To test this hypothesis, the scientists engineered DNPH mice, i.e., mice in which a mixture of maternal and donor mtDNA was obtained. The study of these mice over their lifetime showed that most cells rejected having the two mitochondrial variants and eliminated one of the two mtDNAs. However, some important organs such as the heart, lung, skeletal muscle, and eye were unable to do so. Thus, in their paper, the researchers say that “DNPH impairs mitochondrial function, with profound consequences in critical tissues that cannot resolve heteroplasmy, particularly cardiac and skeletal muscle. Progressive metabolic stress in these tissues leads to severe pathology in adulthood, including pulmonary hypertension and heart failure, skeletal muscle wasting, frailty, and premature death”.
An additional highly relevant finding is that symptom severity is strongly modulated by the nuclear context, i.e., that the nucleus-mitochondrial interaction will be decisive in the effectiveness of the techniques. Earlier publications had already drawn attention to this risk, which is now confirmed.
For Dr. José Antonio Enriquez, research leader and director of the Functional Genetics Laboratory of the Oxidative Phosphorylation System (GENOXPHOS) at CNIC, the information is especially relevant to the field of donor mitochondrial transfer therapies, because, in the study, “animals generated through these procedures appear healthy early in life but go on to suffer in later life from heart failure, pulmonary hypertension, loss of muscle mass, frailty, and premature death. […] Organs that could eliminate one of the mtDNA variants, like the liver, recovered their mitochondrial metabolism and cellular health, but those that could not progressively deteriorated as the animals aged”.
The study also shows that recipient cells have a great capacity to select and amplify the pre-existing mtDNA, which may be initially undetectable. “The same problem arises with oocyte rejuvenation by microinjection of donor cytoplasm,” says Dr. Enriquez. Likewise, adds the CNIC researcher, “A similar risk can arise when purified donor mitochondria are used to treat damaged cells implicated in cardiopulmonary or neurological diseases” (Source: CNIC).
What is the conclusion of these findings?
The conclusions of the article are given in the form of a recommendation: “Medical interventions that may generate DNPH should address potential incompatibilities between donor and recipient mtDNA”.
Just as in blood transfusions or organ transplants, donor-recipient compatibility must be monitored. Dr. Enriquez recommends that any therapeutic strategy that may involve the mixing of healthy mitochondrial DNA from two individuals should “ensure compatibility between the donor and recipient mitochondrial genomes”.
100% compatibility could be achieved if the donor was related by maternal line to the recipient, but in this case it is most likely that the donor would also have the mitochondrial mutation. Even if this were not the case, it should not be forgotten that part of the maternal mtDNA would remain and that, in many tissues, it would proliferate over the donor mtDNA.
From a bioethics perspective, the safety risks are not the only problem posed by mitochondrial replacement techniques. One important issue is the destruction of human embryos. PNT in particular involves generating — for its subsequent destruction — one embryo for each healthy embryo sought. MST does not directly involve the destruction of embryos, but the fact is that it currently requires the use of IVF techniques, with the associated selection and discarding of embryos. Other bioethical difficulties arise from the genetic link with the donor and its possible implications, and the issue of the slippery slope with respect to germline genetic modification.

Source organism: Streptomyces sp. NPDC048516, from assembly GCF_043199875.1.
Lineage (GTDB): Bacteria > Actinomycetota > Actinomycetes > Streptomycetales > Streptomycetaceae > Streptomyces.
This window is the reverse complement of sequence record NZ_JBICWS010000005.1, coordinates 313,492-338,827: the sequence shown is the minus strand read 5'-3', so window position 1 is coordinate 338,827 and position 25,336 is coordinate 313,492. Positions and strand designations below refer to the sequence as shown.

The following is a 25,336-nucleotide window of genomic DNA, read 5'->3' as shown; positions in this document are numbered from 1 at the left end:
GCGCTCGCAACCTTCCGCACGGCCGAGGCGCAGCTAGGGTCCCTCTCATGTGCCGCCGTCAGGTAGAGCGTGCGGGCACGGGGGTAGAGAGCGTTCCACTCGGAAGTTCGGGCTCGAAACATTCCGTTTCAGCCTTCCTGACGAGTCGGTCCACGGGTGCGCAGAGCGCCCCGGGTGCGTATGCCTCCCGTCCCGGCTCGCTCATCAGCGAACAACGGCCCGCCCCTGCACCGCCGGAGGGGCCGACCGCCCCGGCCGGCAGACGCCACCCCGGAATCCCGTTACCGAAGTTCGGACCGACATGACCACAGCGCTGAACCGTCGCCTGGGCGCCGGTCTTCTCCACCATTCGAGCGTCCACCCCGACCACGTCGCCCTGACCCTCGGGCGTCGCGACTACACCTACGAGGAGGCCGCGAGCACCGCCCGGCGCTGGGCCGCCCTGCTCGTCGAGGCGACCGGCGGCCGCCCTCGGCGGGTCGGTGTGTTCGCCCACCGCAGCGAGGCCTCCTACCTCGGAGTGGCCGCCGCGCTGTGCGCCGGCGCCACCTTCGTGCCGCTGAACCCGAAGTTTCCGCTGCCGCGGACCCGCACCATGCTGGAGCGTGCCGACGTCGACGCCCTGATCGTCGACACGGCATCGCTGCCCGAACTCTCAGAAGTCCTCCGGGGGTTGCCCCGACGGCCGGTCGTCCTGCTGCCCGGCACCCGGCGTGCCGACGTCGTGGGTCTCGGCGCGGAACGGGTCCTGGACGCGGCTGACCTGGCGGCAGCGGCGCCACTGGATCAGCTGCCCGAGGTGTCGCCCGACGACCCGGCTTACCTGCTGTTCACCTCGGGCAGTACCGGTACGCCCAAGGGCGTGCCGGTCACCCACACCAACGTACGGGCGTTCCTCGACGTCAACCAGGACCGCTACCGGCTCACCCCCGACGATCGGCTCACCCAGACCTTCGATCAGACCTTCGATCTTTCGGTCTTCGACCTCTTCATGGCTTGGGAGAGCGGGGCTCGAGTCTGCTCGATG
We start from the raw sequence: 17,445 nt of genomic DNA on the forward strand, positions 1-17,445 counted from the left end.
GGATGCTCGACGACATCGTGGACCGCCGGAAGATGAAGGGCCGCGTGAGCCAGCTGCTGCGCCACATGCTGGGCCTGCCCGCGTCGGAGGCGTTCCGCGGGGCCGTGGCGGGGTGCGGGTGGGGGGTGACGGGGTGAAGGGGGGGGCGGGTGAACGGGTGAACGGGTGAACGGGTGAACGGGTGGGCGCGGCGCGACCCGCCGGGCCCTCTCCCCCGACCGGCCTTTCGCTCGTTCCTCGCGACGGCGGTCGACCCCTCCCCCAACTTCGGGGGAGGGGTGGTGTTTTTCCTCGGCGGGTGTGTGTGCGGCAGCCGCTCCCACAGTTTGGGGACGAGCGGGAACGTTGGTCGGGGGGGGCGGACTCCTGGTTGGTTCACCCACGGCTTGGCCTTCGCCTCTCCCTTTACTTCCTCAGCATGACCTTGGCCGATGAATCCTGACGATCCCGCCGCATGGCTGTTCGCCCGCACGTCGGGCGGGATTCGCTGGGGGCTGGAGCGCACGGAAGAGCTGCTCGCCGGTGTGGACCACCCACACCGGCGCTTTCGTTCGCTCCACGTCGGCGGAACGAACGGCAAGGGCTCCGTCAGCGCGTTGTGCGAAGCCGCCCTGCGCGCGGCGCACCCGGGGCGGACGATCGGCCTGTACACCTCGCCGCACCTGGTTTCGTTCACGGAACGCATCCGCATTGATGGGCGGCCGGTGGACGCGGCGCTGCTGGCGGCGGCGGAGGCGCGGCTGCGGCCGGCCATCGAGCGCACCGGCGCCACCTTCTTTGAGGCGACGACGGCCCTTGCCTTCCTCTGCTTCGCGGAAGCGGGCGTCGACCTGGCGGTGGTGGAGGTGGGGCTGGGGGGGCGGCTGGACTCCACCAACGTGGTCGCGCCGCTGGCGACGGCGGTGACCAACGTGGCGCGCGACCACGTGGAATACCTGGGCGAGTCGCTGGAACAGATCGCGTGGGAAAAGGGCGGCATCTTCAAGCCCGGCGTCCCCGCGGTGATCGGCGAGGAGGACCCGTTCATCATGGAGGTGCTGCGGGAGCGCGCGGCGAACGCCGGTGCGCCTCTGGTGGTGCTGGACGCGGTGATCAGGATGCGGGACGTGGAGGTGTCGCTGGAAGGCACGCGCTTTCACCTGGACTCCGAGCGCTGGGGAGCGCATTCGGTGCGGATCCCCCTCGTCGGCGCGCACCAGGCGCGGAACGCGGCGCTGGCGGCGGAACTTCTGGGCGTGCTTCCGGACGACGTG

But when not even the safety problems are yet resolved, we must stress that the application of these techniques in humans is completely premature and irresponsible. Against this, it could be argued that there is no need to reduce the risks to zero, but that a favorable risk-benefit balance would suffice. In our opinion, however, the risk-benefit balance argument would not apply to such techniques, as they are not a therapy in themselves, but a reproductive option. In other words, it is not a question of curing a patient, but of infertile women or women whose mtDNA has a mutation being able to have genetically-related healthy children. The benefit would be for the mother and the risk for the future child, and both are of such a diverse nature (satisfying the desire to be a mother and be the mother of a healthy child versus health problems in the child such as those described in the paper discussed herein) that they cannot be compared.
Article discussed: Lechuga-Vieco, A. V., Latorre-Pellicer, A., Calvo, E., Torroja, C., Pellico, J., Acín-Pérez, R., García-Gil, M. L., Santos, A., Bagwan, N., Bonzon-Kulichenko, E., Magni, R., Benito, M., Justo-Méndez, R., Simon, A. K., Sánchez-Cabo, F., Vázquez, J., Ruíz-Cabello, J., & Enríquez, J. A. (s. f.). Heteroplasmy of Wild Type Mitochondrial DNA Variants in Mice Causes Metabolic Heart Disease With Pulmonary Hypertension and Frailty. Circulation, 0(0) [Ahead of Print]. https://doi.org/10.1161/CIRCULATIONAHA.121.056286
Lucía Gómez Tatay and Julio Tudela
Bioethics Observatory – Institute of Life Sciences
Catholic University of Valencia